Above all, a query letter is a sales pitch and it is the single most important page an unpublished writer will ever write. It’s the first impression and will either open the door or close it. It’s that important, so don’t mess it up. Mine took 17 drafts and two weeks to write.
— Nicholas Sparks
No pressure. Thanks, Nicholas, pal.
I wrote the first draft of Good Graces in November 2013. Since then I’ve read it dozens of times, worked with an editor through several drafts, rewritten major sections on a several all-day writing marathons, submitted chapters for review by three authors in my critique group for suggestions, revised the draft a third time, and now am approaching the time I can send it back to my editor for a final (for now) read-through. It’s been exhilarating, exhausting, called upon parts of myself I didn’t know were there, and kept me awake at night.
And now you’re telling me all of this isn’t the hard part?
It’s Only The Beginning
In “10 Things I Learned While Writing My First Novel,” Emily Wenstrom ends her list with “The end is only the beginning.” She goes on to say,
Completing your manuscript is a huge feat. But the real adventure is still ahead—querying agents (or self-publishing), promoting, and connecting to readers.
I think this is why I imagine there’s a great big heap of finished really decent short stories, novels, epics, and poetry collections that the public will never see. Those of us lovestruck enough keep going…to take the long way around the quicksand, battle the fire breathing dragon, and climb the highest tower to rescue our precious manuscript and place her on her rightful pedestal high on bookshelves of as many stores as will have her.
Why, in particular, am I willing to risk all this work, all these steps, just for my one-page query letter to make or break the fate of my manuscript? Because I have a story to tell that I believe is worth reading. To be more specific, I believe the message in Good Graces that the power of God’s grace has redemptive powers past our understanding and way past what we deserve is one I can’t not put out there. This may be my platform to speak the Good News to those I won’t meet in person. I’m passionate enough to put in the effort, play the game, pay my dues. And, ultimately, trust that God’s plan will prevail — whatever that may be.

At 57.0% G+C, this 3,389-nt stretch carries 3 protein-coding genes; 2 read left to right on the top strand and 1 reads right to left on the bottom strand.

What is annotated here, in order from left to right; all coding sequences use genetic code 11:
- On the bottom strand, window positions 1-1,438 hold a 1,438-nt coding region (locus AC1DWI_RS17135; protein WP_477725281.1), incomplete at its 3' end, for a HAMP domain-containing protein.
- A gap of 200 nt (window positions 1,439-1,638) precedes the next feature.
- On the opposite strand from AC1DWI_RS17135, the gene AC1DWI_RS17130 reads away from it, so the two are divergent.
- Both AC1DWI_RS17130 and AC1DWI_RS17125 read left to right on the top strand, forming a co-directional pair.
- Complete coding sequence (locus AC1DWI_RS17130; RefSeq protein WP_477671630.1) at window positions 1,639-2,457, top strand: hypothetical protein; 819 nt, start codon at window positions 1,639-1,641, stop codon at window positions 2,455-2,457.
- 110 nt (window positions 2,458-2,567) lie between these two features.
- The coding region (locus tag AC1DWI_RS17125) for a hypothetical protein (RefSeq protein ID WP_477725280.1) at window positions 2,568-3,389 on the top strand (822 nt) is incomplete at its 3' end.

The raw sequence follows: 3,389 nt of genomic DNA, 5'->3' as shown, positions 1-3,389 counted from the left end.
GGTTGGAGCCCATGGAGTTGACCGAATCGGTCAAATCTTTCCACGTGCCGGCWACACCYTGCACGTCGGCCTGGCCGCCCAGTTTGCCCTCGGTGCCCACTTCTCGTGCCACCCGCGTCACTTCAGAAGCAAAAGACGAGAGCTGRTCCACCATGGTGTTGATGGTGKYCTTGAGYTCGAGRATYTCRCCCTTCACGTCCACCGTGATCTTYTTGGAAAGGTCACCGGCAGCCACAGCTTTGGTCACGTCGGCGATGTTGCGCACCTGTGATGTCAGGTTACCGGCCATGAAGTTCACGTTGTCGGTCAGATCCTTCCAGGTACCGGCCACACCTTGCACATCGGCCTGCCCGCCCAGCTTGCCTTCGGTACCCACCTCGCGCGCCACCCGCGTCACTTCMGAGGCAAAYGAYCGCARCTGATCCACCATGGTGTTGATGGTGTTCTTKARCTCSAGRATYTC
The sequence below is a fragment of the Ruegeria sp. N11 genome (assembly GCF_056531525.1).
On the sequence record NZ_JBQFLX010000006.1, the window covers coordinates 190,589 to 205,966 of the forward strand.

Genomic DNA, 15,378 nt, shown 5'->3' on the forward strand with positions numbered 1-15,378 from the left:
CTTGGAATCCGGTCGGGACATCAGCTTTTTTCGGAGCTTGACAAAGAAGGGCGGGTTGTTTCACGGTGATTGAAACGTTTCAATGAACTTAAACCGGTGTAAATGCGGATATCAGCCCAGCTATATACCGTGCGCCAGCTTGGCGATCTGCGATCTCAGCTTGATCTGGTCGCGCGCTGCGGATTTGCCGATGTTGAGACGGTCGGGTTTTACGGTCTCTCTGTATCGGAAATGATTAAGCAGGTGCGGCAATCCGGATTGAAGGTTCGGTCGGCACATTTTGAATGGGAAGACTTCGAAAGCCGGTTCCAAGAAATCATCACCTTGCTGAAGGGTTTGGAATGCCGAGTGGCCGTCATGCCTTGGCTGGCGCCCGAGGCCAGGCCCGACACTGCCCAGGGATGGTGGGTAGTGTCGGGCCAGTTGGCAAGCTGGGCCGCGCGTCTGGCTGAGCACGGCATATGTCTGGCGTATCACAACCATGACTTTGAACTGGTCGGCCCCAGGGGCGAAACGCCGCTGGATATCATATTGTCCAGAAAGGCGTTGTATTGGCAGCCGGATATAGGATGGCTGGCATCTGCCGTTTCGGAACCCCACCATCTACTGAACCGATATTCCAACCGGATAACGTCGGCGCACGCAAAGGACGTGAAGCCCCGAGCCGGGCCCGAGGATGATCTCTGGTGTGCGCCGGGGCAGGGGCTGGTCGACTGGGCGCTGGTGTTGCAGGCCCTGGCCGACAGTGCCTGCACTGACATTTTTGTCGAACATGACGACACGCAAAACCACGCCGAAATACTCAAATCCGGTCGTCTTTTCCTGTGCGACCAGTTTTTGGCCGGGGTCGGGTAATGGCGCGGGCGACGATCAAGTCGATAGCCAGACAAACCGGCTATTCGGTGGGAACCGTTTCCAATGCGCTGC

I think I veered off the path for a moment…disoriented by the deep, dark Forest of Passion and Purpose. Back to our metaphor of the query process as a riddle…
Everyone Has an Opinion.
Like the parenting advice I received while expecting my first child, advice for the process of query writing is vast and wide. I’ve spent a lot of time reading posts and articles by experienced authors, agents, and publishers on the art of writing the most effective query. Just like parenting, I believe you have to find a balance between listening to those who’ve gone before you and feeling in your gut what is right for you and your manuscript.
That said, here are a few articles I’ve found particularly helpful. What other suggestions or advice would you give for what or what not to do?
How to Write a Query Letter by Rachelle Gardner (Books and Such Agent)
The 10 Do’s and Don’ts of Writing a Query Letter by Brian A. Klems at Writer’s Digest
How to Query Literary Agents by Michelle Josette (my editor)
Query Letters that Work by Becky Yauger for ACFW
The Good News
Overwhelmed? Take a deep breath (have you caught on that this is a write-what-I-need-to-hear post?). Let’s end with some good news. You don’t have to figure out the riddle alone. For every article I listed above, there are hundreds of other writers and agents out there who want to see you succeed. Ask questions if you’re not sure. You can even post your query drafts for review. I’ve already sent my first query draft out to my editor, an experienced author friend, my critique group, and posted it on a query critique forum at Agent Query Connect.
And for now, we won’t dwell on what comes after hitting “send” on your queries. (Hint: The riddle becomes the waiting game.)